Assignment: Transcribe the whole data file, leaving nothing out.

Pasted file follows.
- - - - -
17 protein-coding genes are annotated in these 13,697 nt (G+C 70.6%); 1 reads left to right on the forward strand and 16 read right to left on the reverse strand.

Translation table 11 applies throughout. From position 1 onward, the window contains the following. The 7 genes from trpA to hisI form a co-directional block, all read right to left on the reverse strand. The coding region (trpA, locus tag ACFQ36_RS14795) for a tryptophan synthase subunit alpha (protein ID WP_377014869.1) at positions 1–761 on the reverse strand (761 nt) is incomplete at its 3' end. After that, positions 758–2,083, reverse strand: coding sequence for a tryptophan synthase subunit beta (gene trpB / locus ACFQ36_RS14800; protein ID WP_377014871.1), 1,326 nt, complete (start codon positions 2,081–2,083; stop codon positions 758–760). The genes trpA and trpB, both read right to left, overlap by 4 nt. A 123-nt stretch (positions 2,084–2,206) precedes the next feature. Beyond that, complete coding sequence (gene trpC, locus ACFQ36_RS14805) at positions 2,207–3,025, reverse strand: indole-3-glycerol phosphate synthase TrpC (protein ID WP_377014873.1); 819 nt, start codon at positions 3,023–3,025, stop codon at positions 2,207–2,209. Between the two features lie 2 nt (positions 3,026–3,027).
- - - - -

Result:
17 protein-coding genes are annotated in these 13,697 nt (G+C 70.6%); 1 reads left to right on the forward strand and 16 read right to left on the reverse strand.

Translation table 11 applies throughout. From position 1 onward, the window contains the following. The 7 genes from trpA to hisI form a co-directional block, all read right to left on the reverse strand. The coding region (trpA, locus tag ACFQ36_RS14795) for a tryptophan synthase subunit alpha (protein ID WP_377014869.1) at positions 1–761 on the reverse strand (761 nt) is incomplete at its 3' end. After that, positions 758–2,083, reverse strand: coding sequence for a tryptophan synthase subunit beta (gene trpB / locus ACFQ36_RS14800; protein ID WP_377014871.1), 1,326 nt, complete (start codon positions 2,081–2,083; stop codon positions 758–760). The genes trpA and trpB, both read right to left, overlap by 4 nt. A 123-nt stretch (positions 2,084–2,206) precedes the next feature. Beyond that, complete coding sequence (gene trpC, locus ACFQ36_RS14805) at positions 2,207–3,025, reverse strand: indole-3-glycerol phosphate synthase TrpC (protein ID WP_377014873.1); 819 nt, start codon at positions 3,023–3,025, stop codon at positions 2,207–2,209. Between the two features lie 2 nt (positions 3,026–3,027).